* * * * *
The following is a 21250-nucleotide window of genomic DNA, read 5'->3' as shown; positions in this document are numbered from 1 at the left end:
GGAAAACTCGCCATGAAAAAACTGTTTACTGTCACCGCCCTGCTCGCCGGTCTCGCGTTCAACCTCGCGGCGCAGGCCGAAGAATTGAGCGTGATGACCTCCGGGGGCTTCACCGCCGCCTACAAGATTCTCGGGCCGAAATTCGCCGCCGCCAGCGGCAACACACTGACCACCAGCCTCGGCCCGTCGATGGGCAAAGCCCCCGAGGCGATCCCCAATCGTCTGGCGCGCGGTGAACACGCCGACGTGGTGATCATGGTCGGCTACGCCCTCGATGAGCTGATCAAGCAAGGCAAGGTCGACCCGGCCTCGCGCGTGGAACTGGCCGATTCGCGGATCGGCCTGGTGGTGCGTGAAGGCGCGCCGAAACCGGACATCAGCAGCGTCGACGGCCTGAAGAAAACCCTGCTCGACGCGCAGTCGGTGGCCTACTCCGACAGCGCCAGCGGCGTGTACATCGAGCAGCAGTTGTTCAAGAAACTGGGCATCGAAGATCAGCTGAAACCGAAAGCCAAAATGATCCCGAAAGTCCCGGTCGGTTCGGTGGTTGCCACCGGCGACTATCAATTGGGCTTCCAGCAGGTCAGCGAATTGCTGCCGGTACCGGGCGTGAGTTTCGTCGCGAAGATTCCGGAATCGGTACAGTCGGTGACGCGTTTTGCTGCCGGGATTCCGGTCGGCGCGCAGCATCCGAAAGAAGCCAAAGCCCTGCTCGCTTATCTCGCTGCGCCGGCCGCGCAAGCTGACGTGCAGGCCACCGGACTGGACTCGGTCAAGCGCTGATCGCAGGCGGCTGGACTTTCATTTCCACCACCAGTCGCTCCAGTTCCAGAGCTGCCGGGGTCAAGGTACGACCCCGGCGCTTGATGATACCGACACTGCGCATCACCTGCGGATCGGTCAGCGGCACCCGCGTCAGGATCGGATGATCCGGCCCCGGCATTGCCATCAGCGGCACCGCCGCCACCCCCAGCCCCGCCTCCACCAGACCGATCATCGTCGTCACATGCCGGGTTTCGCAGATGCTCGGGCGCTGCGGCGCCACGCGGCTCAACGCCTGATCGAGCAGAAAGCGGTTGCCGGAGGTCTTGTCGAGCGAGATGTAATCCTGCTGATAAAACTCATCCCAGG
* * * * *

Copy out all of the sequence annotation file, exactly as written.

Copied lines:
The following is a 21250-nucleotide window of genomic DNA, read 5'->3' as shown; positions in this document are numbered from 1 at the left end:
GGAAAACTCGCCATGAAAAAACTGTTTACTGTCACCGCCCTGCTCGCCGGTCTCGCGTTCAACCTCGCGGCGCAGGCCGAAGAATTGAGCGTGATGACCTCCGGGGGCTTCACCGCCGCCTACAAGATTCTCGGGCCGAAATTCGCCGCCGCCAGCGGCAACACACTGACCACCAGCCTCGGCCCGTCGATGGGCAAAGCCCCCGAGGCGATCCCCAATCGTCTGGCGCGCGGTGAACACGCCGACGTGGTGATCATGGTCGGCTACGCCCTCGATGAGCTGATCAAGCAAGGCAAGGTCGACCCGGCCTCGCGCGTGGAACTGGCCGATTCGCGGATCGGCCTGGTGGTGCGTGAAGGCGCGCCGAAACCGGACATCAGCAGCGTCGACGGCCTGAAGAAAACCCTGCTCGACGCGCAGTCGGTGGCCTACTCCGACAGCGCCAGCGGCGTGTACATCGAGCAGCAGTTGTTCAAGAAACTGGGCATCGAAGATCAGCTGAAACCGAAAGCCAAAATGATCCCGAAAGTCCCGGTCGGTTCGGTGGTTGCCACCGGCGACTATCAATTGGGCTTCCAGCAGGTCAGCGAATTGCTGCCGGTACCGGGCGTGAGTTTCGTCGCGAAGATTCCGGAATCGGTACAGTCGGTGACGCGTTTTGCTGCCGGGATTCCGGTCGGCGCGCAGCATCCGAAAGAAGCCAAAGCCCTGCTCGCTTATCTCGCTGCGCCGGCCGCGCAAGCTGACGTGCAGGCCACCGGACTGGACTCGGTCAAGCGCTGATCGCAGGCGGCTGGACTTTCATTTCCACCACCAGTCGCTCCAGTTCCAGAGCTGCCGGGGTCAAGGTACGACCCCGGCGCTTGATGATACCGACACTGCGCATCACCTGCGGATCGGTCAGCGGCACCCGCGTCAGGATCGGATGATCCGGCCCCGGCATTGCCATCAGCGGCACCGCCGCCACCCCCAGCCCCGCCTCCACCAGACCGATCATCGTCGTCACATGCCGGGTTTCGCAGATGCTCGGGCGCTGCGGCGCCACGCGGCTCAACGCCTGATCGAGCAGAAAGCGGTTGCCGGAGGTCTTGTCGAGCGAGATGTAATCCTGCTGATAAAACTCATCCCAGG